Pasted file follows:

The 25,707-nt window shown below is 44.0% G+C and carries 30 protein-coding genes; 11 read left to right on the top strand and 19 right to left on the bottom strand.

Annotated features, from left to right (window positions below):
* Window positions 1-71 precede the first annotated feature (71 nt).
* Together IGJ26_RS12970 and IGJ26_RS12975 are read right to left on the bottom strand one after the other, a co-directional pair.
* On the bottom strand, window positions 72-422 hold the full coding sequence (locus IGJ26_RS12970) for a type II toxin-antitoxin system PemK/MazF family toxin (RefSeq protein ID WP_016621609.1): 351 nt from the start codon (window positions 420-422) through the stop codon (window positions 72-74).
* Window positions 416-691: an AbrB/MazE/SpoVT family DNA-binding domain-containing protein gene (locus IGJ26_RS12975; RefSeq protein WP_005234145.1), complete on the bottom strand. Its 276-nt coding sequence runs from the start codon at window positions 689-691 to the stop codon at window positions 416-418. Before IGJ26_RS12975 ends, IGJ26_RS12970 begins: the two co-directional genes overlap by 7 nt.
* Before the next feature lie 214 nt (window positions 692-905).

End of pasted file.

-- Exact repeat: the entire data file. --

The 25,707-nt window shown below is 44.0% G+C and carries 30 protein-coding genes; 11 read left to right on the top strand and 19 right to left on the bottom strand.

Annotated features, from left to right (window positions below):
* Window positions 1-71 precede the first annotated feature (71 nt).
* Together IGJ26_RS12970 and IGJ26_RS12975 are read right to left on the bottom strand one after the other, a co-directional pair.
* On the bottom strand, window positions 72-422 hold the full coding sequence (locus IGJ26_RS12970) for a type II toxin-antitoxin system PemK/MazF family toxin (RefSeq protein ID WP_016621609.1): 351 nt from the start codon (window positions 420-422) through the stop codon (window positions 72-74).
* Window positions 416-691: an AbrB/MazE/SpoVT family DNA-binding domain-containing protein gene (locus IGJ26_RS12975; RefSeq protein WP_005234145.1), complete on the bottom strand. Its 276-nt coding sequence runs from the start codon at window positions 689-691 to the stop codon at window positions 416-418. Before IGJ26_RS12975 ends, IGJ26_RS12970 begins: the two co-directional genes overlap by 7 nt.
* Before the next feature lie 214 nt (window positions 692-905).